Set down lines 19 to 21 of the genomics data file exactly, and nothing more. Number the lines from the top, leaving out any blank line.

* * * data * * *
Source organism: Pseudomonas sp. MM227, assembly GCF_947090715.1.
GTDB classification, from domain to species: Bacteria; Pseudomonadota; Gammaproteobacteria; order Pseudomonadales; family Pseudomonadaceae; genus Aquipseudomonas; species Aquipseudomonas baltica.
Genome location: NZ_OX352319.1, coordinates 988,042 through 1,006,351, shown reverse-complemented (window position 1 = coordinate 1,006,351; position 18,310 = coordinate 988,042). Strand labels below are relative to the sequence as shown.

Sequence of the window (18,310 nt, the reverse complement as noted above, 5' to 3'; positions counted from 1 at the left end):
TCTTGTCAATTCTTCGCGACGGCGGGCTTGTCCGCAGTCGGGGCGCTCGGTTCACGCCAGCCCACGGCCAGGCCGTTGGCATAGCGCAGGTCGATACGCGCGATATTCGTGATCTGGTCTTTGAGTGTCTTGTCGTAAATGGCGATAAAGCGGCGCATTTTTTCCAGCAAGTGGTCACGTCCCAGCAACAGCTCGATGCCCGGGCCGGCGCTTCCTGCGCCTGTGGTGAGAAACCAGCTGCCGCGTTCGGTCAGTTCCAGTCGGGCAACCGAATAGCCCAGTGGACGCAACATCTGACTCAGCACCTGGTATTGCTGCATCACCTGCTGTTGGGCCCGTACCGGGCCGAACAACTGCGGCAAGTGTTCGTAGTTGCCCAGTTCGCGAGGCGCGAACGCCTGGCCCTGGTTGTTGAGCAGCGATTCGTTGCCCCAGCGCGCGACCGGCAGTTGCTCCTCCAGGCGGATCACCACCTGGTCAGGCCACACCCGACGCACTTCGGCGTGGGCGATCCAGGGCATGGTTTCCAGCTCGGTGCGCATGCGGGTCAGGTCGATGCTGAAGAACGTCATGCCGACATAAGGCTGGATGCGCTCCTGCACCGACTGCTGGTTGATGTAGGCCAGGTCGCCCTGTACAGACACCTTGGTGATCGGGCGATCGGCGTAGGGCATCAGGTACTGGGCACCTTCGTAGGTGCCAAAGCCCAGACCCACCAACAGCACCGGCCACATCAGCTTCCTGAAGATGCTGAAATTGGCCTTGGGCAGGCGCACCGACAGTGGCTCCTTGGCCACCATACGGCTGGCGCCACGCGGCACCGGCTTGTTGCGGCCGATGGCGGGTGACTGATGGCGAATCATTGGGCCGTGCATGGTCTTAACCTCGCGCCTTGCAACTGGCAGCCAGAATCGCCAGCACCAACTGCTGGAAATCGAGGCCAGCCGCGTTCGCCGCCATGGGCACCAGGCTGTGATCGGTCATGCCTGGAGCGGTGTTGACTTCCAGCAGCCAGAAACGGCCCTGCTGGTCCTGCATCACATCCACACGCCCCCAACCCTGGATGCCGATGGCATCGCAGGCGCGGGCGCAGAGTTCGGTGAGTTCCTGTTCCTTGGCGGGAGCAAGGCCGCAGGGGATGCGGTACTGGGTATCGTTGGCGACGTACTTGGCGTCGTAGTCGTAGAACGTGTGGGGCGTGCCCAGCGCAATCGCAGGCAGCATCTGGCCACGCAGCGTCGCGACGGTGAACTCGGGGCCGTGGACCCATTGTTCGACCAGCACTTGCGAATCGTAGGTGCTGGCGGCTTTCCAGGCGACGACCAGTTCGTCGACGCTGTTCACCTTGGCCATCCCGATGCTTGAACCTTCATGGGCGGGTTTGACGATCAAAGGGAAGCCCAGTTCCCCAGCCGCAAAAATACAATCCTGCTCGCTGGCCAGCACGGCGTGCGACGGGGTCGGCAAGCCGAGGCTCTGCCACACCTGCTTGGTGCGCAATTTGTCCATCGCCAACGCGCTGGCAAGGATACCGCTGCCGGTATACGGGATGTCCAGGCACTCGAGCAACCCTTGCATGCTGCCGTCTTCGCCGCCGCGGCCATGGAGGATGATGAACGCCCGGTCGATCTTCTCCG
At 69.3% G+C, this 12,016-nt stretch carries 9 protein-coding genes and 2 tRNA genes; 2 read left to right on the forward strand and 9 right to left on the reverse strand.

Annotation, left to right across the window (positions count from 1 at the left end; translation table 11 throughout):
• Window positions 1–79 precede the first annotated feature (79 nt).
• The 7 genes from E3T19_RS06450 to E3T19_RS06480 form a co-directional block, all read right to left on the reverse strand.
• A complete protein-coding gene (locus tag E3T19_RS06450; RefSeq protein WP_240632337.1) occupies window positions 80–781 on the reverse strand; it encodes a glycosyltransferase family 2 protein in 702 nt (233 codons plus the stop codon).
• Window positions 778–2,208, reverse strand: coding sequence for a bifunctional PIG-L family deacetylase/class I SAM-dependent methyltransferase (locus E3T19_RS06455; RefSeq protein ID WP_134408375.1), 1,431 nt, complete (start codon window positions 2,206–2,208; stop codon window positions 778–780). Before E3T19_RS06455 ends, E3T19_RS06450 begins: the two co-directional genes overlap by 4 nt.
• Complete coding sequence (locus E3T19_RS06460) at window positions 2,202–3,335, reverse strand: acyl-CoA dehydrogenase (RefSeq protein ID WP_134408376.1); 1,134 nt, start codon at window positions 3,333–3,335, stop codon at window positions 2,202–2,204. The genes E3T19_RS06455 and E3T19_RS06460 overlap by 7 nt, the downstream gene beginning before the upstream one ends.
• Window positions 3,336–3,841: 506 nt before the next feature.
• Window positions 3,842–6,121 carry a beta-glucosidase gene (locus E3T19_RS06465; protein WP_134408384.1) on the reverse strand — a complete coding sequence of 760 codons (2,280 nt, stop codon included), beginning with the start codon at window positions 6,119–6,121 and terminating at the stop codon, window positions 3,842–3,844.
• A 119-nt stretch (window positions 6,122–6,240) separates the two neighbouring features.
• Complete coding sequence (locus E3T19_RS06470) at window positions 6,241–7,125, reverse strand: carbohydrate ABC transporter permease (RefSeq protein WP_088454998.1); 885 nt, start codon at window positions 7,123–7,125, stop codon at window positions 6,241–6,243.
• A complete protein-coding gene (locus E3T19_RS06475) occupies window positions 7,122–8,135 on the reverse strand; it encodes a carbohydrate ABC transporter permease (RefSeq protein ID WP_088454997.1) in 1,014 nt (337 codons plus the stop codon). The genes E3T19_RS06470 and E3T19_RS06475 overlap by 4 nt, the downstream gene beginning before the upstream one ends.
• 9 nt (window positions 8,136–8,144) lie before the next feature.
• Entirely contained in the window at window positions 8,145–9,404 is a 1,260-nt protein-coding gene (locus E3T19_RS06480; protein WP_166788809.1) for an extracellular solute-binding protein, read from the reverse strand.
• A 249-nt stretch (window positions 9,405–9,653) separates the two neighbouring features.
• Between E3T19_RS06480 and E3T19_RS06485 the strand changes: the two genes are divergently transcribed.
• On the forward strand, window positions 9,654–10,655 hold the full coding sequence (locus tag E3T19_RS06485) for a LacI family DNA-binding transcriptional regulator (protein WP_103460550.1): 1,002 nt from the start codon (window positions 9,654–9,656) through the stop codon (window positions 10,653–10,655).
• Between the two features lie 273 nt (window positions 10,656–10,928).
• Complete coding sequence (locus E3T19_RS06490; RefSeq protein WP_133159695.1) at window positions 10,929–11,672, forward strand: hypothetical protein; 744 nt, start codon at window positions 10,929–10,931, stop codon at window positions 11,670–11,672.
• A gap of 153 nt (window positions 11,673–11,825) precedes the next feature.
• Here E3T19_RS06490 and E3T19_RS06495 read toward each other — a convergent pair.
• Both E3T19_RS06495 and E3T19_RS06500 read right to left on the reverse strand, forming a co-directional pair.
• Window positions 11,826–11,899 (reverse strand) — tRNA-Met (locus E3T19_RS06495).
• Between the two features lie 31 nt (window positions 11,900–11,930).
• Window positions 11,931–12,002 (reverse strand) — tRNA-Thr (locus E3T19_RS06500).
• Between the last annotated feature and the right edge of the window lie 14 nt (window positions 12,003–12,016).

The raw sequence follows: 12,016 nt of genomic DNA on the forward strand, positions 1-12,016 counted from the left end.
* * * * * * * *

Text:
• Entirely contained in the window at window positions 8,145–9,404 is a 1,260-nt protein-coding gene (locus E3T19_RS06480; protein WP_166788809.1) for an extracellular solute-binding protein, read from the reverse strand.
• A 249-nt stretch (window positions 9,405–9,653) separates the two neighbouring features.
• Between E3T19_RS06480 and E3T19_RS06485 the strand changes: the two genes are divergently transcribed.